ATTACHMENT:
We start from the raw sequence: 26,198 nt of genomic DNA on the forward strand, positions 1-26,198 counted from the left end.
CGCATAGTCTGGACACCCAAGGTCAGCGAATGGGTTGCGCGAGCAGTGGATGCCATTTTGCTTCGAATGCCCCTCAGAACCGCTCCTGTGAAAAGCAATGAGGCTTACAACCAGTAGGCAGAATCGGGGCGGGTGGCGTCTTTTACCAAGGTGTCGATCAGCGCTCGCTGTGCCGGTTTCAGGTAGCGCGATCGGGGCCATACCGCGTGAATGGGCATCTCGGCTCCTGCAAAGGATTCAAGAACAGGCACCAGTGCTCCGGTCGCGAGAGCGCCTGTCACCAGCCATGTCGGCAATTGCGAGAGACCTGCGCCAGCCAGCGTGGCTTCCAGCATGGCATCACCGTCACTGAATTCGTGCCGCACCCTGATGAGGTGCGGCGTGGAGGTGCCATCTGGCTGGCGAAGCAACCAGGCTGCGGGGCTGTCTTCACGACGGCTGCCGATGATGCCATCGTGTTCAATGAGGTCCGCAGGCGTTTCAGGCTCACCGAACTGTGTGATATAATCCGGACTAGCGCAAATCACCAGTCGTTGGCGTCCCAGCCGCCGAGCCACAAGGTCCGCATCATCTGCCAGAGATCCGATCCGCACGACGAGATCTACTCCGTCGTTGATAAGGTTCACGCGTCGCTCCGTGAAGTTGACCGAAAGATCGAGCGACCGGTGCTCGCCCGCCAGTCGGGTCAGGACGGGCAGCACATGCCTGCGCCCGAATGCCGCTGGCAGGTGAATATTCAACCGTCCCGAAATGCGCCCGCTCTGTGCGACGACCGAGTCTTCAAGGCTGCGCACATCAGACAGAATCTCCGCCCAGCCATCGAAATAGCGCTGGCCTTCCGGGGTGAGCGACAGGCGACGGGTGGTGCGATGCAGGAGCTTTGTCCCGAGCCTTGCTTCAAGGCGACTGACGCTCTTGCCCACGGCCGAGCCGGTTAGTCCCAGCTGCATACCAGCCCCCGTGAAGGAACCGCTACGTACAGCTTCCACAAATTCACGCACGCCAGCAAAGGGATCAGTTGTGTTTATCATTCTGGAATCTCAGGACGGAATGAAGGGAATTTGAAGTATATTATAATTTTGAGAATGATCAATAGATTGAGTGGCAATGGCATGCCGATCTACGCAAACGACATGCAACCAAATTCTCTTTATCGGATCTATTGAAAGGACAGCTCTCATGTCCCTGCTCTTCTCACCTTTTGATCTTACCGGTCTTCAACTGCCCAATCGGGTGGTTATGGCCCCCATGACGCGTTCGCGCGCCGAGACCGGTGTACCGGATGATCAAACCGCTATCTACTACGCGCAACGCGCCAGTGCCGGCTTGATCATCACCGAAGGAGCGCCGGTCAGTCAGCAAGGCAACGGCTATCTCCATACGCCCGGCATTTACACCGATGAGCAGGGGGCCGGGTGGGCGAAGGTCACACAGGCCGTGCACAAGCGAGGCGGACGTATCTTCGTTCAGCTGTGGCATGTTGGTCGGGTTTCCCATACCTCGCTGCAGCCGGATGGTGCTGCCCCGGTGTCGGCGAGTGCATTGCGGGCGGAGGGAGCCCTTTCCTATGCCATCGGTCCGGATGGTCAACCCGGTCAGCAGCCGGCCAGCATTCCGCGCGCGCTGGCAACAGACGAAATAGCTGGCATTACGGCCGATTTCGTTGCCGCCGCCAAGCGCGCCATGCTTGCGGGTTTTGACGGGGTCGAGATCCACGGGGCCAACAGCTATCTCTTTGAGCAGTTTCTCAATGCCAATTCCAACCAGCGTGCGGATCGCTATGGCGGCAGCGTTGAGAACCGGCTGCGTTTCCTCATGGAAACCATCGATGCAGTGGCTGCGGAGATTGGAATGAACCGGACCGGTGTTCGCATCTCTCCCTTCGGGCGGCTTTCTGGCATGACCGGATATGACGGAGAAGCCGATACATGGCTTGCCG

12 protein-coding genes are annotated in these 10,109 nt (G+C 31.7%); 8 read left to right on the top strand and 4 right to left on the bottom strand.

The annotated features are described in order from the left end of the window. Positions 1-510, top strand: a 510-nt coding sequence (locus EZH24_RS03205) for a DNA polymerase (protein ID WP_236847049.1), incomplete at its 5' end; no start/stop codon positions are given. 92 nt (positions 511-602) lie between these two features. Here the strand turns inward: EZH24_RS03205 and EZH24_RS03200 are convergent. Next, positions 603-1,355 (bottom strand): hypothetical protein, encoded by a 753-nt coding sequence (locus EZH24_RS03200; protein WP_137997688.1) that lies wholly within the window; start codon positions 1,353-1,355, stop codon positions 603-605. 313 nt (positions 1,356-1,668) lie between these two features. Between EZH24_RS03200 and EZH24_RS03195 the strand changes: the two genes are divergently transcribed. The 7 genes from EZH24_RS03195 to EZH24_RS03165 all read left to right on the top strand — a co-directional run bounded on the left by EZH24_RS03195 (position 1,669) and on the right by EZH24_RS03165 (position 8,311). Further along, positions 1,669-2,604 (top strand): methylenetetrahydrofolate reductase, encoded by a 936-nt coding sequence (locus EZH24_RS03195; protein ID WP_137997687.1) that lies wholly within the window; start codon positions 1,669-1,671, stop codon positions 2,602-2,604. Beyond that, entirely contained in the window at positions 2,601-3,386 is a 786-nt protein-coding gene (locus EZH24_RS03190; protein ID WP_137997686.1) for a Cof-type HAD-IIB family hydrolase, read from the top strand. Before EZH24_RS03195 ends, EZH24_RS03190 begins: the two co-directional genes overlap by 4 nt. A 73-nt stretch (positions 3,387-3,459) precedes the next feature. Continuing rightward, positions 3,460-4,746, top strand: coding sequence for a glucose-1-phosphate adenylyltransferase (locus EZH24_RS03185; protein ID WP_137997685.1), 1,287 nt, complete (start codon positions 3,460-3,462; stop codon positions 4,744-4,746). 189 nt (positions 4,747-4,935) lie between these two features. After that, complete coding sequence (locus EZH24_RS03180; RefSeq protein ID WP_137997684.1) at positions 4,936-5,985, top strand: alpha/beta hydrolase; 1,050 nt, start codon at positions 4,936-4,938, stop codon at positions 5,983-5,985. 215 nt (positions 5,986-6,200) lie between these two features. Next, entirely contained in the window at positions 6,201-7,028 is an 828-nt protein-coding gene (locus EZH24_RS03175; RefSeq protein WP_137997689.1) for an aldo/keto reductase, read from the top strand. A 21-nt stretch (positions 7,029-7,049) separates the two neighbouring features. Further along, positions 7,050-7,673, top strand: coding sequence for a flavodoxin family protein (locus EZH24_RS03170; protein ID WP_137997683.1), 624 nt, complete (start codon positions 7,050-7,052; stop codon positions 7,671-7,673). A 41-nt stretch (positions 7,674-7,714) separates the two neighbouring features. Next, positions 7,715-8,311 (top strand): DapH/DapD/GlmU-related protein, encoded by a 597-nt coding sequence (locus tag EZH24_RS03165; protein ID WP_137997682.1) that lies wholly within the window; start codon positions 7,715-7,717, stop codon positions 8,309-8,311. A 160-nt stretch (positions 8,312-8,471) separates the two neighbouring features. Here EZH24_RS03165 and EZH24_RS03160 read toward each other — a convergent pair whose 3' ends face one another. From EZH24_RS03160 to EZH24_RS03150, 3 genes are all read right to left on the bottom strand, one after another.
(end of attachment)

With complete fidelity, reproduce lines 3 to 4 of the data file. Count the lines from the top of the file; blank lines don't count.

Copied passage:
12 protein-coding genes are annotated in these 10,109 nt (G+C 31.7%); 8 read left to right on the top strand and 4 right to left on the bottom strand.

The annotated features are described in order from the left end of the window. Positions 1-510, top strand: a 510-nt coding sequence (locus EZH24_RS03205) for a DNA polymerase (protein ID WP_236847049.1), incomplete at its 5' end; no start/stop codon positions are given. 92 nt (positions 511-602) lie between these two features. Here the strand turns inward: EZH24_RS03205 and EZH24_RS03200 are convergent. Next, positions 603-1,355 (bottom strand): hypothetical protein, encoded by a 753-nt coding sequence (locus EZH24_RS03200; protein WP_137997688.1) that lies wholly within the window; start codon positions 1,353-1,355, stop codon positions 603-605. 313 nt (positions 1,356-1,668) lie between these two features. Between EZH24_RS03200 and EZH24_RS03195 the strand changes: the two genes are divergently transcribed. The 7 genes from EZH24_RS03195 to EZH24_RS03165 all read left to right on the top strand — a co-directional run bounded on the left by EZH24_RS03195 (position 1,669) and on the right by EZH24_RS03165 (position 8,311). Further along, positions 1,669-2,604 (top strand): methylenetetrahydrofolate reductase, encoded by a 936-nt coding sequence (locus EZH24_RS03195; protein ID WP_137997687.1) that lies wholly within the window; start codon positions 1,669-1,671, stop codon positions 2,602-2,604. Beyond that, entirely contained in the window at positions 2,601-3,386 is a 786-nt protein-coding gene (locus EZH24_RS03190; protein ID WP_137997686.1) for a Cof-type HAD-IIB family hydrolase, read from the top strand. Before EZH24_RS03195 ends, EZH24_RS03190 begins: the two co-directional genes overlap by 4 nt. A 73-nt stretch (positions 3,387-3,459) precedes the next feature. Continuing rightward, positions 3,460-4,746, top strand: coding sequence for a glucose-1-phosphate adenylyltransferase (locus EZH24_RS03185; protein ID WP_137997685.1), 1,287 nt, complete (start codon positions 3,460-3,462; stop codon positions 4,744-4,746). 189 nt (positions 4,747-4,935) lie between these two features. After that, complete coding sequence (locus EZH24_RS03180; RefSeq protein ID WP_137997684.1) at positions 4,936-5,985, top strand: alpha/beta hydrolase; 1,050 nt, start codon at positions 4,936-4,938, stop codon at positions 5,983-5,985. 215 nt (positions 5,986-6,200) lie between these two features. Next, entirely contained in the window at positions 6,201-7,028 is an 828-nt protein-coding gene (locus EZH24_RS03175; RefSeq protein WP_137997689.1) for an aldo/keto reductase, read from the top strand. A 21-nt stretch (positions 7,029-7,049) separates the two neighbouring features. Further along, positions 7,050-7,673, top strand: coding sequence for a flavodoxin family protein (locus EZH24_RS03170; protein ID WP_137997683.1), 624 nt, complete (start codon positions 7,050-7,052; stop codon positions 7,671-7,673). A 41-nt stretch (positions 7,674-7,714) separates the two neighbouring features. Next, positions 7,715-8,311 (top strand): DapH/DapD/GlmU-related protein, encoded by a 597-nt coding sequence (locus tag EZH24_RS03165; protein ID WP_137997682.1) that lies wholly within the window; start codon positions 7,715-7,717, stop codon positions 8,309-8,311. A 160-nt stretch (positions 8,312-8,471) separates the two neighbouring features. Here EZH24_RS03165 and EZH24_RS03160 read toward each other — a convergent pair whose 3' ends face one another. From EZH24_RS03160 to EZH24_RS03150, 3 genes are all read right to left on the bottom strand, one after another.